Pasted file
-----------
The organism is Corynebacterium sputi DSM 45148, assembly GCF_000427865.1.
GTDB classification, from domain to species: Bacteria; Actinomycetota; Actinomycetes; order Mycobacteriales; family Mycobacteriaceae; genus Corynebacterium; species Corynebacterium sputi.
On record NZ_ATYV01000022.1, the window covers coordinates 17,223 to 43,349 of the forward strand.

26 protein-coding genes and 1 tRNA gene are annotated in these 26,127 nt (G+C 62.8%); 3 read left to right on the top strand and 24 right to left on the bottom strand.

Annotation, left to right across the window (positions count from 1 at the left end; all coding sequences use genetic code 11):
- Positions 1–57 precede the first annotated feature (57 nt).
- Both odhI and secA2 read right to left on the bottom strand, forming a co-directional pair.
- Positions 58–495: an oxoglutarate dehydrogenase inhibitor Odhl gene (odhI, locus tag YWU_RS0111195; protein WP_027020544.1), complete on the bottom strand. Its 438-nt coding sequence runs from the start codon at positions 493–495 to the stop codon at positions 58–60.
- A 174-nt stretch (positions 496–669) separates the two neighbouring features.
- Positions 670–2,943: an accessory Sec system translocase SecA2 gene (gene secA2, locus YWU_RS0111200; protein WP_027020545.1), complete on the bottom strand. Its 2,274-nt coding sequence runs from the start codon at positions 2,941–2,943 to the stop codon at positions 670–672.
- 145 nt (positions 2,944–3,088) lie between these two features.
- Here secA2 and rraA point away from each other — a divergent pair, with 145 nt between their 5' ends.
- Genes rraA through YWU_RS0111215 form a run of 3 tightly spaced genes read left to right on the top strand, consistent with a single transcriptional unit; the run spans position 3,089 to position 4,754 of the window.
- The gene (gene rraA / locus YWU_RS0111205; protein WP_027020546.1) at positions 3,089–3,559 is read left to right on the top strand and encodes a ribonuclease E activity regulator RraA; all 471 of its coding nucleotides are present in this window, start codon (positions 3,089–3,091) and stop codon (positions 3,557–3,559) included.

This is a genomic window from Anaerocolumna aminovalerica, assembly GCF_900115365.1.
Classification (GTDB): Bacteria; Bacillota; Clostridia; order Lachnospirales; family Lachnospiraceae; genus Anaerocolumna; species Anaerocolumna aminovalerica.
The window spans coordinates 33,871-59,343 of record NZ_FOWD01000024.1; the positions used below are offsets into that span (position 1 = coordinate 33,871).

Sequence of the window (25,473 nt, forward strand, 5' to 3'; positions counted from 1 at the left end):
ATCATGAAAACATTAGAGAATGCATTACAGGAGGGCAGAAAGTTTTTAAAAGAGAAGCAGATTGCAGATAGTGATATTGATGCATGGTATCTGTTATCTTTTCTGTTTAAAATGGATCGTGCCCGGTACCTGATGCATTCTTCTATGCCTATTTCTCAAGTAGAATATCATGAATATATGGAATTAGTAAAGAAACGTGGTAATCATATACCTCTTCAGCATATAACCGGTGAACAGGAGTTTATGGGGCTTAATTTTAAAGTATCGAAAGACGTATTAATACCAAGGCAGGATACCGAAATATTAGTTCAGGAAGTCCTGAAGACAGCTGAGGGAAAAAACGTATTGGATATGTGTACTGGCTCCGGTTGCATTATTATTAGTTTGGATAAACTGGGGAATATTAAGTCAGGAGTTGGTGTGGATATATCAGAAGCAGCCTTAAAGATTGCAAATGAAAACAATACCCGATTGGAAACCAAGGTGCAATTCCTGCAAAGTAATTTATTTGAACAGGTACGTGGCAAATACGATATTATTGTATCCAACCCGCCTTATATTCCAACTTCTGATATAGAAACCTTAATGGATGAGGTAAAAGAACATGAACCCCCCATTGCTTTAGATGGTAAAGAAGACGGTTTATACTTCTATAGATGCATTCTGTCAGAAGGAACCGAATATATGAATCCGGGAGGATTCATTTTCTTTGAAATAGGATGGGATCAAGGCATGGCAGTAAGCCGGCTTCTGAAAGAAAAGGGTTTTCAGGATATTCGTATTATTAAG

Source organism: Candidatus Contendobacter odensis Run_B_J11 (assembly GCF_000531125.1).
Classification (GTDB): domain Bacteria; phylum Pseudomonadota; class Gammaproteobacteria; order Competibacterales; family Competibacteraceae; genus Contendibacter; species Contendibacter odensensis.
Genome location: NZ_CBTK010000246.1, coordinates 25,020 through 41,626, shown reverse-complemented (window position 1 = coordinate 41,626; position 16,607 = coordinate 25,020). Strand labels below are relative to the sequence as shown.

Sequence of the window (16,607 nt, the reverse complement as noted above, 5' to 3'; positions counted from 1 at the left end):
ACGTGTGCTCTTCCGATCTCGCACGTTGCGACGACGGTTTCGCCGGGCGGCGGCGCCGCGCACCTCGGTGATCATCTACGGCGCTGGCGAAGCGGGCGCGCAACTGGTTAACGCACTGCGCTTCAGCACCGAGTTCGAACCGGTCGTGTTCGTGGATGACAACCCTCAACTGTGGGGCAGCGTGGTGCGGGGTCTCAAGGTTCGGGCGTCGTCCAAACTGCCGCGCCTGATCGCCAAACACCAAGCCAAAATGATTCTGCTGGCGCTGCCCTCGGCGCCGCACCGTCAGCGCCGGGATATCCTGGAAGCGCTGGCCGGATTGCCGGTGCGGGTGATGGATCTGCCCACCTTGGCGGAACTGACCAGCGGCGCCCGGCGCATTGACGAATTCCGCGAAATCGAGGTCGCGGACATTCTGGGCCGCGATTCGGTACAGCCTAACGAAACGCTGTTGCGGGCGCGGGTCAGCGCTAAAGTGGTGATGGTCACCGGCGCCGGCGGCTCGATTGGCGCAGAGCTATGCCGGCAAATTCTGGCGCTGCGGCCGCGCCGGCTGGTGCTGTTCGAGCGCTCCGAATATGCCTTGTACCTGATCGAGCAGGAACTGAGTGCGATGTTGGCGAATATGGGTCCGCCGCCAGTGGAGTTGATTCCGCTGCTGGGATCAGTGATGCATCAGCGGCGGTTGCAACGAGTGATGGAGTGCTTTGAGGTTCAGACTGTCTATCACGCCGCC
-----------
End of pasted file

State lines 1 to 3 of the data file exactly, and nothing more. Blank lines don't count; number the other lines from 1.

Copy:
The organism is Corynebacterium sputi DSM 45148, assembly GCF_000427865.1.
GTDB classification, from domain to species: Bacteria; Actinomycetota; Actinomycetes; order Mycobacteriales; family Mycobacteriaceae; genus Corynebacterium; species Corynebacterium sputi.
On record NZ_ATYV01000022.1, the window covers coordinates 17,223 to 43,349 of the forward strand.